Rafael Nadal won the U.S. Open on Monday evening, completing a remarkable run punctuated by resolve, resilience and relentless focus.
The victory, Nadal’s second at the U.S. Open, completes a perfect 22-0 season on hard courts that came a year after a knee injury sidelined him and caused him to consider whether he should skip hard-court competition altogether. He did not and now stands at an amazing place: Four Grand Slam wins away from Roger Federer’s record of 17 and closing in on Pete Sampras at 14.
“Let me enjoy today,” Nadal joked after beating Novak Djokovic, 6-2, 3-6, 6-4, 6-1. “For me is much more than what I ever thought, what I ever dreamed. I said that when I had a few Slams less, but is true.”
The record shows that, at 27, he has won eight French Opens, two Wimbledons, and an Australian Open as well. He also has a winning record against each of his major rivals.
What’s truly distinguishing, though, is what Nadal had to do to get to this place. From SI.com’s S.L. Price:
Tennis has never seen a comeback like his: After missing seven months with a partially torn patella tendon in his left knee, Nadal returned in February rested and ready for a grind that, by summer’s end, has traditionally left him spent or broken. His career winning percentage drops significantly — 87 to 77 percent — in matches played after the French-Wimbledon campaign; yet this year, to go along with his usual clay dominance, he won Miami, Montreal and Cincinnati and carried a 21-0 record on hard courts into Monday’s showdown.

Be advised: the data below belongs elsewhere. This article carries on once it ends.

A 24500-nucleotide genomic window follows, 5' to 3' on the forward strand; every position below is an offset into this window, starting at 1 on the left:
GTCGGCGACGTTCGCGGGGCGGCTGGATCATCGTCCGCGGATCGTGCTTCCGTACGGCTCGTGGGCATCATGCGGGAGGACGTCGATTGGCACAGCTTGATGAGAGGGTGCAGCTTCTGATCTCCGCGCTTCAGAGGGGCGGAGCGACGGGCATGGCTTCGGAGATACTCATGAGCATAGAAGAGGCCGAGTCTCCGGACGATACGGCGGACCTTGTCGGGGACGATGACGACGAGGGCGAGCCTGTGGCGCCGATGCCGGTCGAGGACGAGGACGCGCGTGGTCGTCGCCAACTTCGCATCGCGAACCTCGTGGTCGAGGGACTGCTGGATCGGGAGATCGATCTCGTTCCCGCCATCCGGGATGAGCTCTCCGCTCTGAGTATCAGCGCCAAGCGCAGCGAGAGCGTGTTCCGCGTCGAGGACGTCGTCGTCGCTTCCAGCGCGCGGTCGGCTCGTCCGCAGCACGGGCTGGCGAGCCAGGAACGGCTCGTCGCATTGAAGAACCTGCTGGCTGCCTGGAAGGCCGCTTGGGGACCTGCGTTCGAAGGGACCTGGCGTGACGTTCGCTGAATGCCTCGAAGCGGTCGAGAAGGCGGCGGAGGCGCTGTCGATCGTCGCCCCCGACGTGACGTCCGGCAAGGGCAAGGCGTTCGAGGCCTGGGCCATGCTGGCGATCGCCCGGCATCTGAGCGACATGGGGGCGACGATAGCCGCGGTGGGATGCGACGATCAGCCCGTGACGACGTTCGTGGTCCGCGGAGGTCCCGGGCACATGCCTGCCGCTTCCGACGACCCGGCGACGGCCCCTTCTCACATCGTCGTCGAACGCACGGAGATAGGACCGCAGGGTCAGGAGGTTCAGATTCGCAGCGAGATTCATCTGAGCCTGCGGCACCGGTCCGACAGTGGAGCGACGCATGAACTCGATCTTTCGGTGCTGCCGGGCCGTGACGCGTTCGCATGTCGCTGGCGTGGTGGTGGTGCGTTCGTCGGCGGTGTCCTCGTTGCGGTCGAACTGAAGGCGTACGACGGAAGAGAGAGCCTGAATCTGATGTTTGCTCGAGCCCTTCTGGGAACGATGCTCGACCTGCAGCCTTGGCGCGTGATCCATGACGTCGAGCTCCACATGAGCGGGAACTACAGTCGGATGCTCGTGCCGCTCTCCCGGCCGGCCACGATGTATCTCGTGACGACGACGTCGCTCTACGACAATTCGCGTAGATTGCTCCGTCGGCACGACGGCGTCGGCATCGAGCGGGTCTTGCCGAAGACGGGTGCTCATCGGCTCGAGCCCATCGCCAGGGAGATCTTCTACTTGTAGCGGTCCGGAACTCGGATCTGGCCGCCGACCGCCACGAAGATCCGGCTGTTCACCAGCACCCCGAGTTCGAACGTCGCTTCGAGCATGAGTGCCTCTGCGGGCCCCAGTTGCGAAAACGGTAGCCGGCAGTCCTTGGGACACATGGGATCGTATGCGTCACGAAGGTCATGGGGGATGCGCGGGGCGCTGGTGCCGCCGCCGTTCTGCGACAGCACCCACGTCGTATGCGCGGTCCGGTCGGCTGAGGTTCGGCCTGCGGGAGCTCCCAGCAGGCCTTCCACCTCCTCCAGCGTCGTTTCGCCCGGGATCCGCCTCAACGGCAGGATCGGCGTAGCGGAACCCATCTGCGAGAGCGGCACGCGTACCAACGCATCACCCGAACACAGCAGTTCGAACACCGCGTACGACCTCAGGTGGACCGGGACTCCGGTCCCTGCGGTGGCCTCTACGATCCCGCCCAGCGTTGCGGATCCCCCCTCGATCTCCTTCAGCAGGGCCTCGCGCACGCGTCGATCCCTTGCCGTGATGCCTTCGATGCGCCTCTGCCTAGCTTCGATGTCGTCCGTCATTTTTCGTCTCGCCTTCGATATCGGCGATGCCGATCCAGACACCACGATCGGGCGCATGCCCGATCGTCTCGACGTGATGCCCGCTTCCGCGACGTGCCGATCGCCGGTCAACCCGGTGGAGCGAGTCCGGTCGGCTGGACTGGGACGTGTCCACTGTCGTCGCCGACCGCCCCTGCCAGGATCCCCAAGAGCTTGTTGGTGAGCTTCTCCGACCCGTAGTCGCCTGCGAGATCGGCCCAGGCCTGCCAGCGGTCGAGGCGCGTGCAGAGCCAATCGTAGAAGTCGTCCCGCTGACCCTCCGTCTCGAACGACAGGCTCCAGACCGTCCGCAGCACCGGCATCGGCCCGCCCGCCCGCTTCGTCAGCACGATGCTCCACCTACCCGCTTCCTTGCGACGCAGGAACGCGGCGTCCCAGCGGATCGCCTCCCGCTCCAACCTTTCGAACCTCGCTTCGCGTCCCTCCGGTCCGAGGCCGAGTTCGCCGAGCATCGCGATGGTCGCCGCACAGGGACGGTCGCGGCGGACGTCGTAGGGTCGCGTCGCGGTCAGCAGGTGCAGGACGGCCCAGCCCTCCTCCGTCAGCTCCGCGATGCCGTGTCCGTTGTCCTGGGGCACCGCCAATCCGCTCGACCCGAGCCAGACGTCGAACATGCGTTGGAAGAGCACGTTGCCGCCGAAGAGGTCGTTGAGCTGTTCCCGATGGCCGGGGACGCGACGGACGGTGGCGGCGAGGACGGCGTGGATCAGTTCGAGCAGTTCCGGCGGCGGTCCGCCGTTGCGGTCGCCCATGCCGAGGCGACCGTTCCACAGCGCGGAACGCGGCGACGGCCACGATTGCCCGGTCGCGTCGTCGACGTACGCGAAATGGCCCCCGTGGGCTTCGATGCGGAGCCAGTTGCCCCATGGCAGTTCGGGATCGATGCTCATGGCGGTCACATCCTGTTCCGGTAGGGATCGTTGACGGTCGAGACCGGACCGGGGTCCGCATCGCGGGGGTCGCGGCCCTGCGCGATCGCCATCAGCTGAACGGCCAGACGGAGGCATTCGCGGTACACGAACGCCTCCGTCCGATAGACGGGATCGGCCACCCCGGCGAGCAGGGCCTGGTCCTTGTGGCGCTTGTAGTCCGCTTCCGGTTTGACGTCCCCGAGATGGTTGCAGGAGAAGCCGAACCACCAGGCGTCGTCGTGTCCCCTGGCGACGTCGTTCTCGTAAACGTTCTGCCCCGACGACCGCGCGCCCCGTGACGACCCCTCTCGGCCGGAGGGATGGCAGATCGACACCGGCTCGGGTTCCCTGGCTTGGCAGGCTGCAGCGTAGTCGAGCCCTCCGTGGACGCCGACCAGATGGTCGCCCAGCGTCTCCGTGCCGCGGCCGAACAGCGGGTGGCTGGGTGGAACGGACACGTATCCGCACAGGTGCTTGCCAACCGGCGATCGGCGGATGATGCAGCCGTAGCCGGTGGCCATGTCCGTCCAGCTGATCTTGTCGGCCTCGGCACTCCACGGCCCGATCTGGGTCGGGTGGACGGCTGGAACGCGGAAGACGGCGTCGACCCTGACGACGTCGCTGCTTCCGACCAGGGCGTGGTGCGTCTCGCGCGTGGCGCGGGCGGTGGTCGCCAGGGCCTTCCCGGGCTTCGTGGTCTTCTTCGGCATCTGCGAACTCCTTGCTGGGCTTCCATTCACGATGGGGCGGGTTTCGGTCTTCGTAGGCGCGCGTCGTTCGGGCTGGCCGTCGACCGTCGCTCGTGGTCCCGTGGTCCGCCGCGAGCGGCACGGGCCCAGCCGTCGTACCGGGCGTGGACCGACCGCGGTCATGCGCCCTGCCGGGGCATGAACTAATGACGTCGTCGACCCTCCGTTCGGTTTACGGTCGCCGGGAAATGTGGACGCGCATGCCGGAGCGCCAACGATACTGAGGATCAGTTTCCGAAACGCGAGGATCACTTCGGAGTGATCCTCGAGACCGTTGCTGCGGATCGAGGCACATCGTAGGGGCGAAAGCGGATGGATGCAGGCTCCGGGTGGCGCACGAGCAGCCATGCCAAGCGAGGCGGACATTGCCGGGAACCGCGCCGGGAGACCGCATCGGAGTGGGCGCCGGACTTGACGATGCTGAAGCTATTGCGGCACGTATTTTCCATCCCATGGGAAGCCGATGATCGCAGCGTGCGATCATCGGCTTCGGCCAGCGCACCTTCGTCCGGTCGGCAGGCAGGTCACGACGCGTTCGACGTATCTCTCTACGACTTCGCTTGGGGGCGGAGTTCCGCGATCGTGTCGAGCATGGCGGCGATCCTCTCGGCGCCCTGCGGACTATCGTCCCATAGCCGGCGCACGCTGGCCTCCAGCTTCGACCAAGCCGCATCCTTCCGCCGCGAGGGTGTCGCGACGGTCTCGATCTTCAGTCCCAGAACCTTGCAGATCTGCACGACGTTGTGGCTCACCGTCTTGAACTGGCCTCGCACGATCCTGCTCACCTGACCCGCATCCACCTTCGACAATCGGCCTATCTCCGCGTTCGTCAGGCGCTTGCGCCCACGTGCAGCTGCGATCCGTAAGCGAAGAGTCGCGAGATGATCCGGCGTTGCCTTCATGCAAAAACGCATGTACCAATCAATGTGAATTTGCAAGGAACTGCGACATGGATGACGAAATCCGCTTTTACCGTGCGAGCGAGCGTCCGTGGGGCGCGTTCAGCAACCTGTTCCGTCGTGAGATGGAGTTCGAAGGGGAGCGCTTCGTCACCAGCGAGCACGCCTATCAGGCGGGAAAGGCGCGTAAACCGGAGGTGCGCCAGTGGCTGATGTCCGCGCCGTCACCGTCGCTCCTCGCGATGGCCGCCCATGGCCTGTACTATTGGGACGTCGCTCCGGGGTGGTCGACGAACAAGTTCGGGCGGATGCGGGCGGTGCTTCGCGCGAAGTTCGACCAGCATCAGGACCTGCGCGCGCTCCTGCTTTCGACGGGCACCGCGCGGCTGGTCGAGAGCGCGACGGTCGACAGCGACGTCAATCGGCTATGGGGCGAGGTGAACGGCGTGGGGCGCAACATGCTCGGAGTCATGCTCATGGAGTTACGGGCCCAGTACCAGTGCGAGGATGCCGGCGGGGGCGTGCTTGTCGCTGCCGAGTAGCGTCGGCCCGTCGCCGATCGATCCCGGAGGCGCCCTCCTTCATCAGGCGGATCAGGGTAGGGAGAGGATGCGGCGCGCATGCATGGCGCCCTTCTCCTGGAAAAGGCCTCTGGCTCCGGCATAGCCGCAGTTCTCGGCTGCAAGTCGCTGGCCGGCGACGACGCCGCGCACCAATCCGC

“That’s insane,” seven-time Grand Slam winner Mats Wilander said. “It’s unbelievable. But the important thing to understand with Rafa is that he’s going to play himself into the ground — again. And then he’s going to come back and play himself into the ground again. He’s always going to come back, and people are going to say the same thing every time.”
Nadal now stands on the brink of creating an “all-courts monarchy,” the New York Times’ Harvey Araton writes:
If Roger Federer has been tennis’s Tiger Woods, inspiring awe, then Nadal has been its Phil Mickelson, seemingly unencumbered by the weight of it all. He will not even go so far as to say that his generation of players, almost universally credited for raising the qualitative bar, is more special than any other.
“I don’t like to talk about a part of the history of tennis where I am involved because it’s going to sound very arrogant if I say this era is great,” he said in Montreal at the start of his hardcourt season. “We had a lot of fantastic years in tennis. I think this era is special because the best players of the world have the ability to be in the final rounds of most of the tournaments. That’s created a lot of classic matches, good battles.”
After his victory, he was embraced by the queen of Spain and, Tuesday morning, ESPN dropped his new “SportsCenter” ad.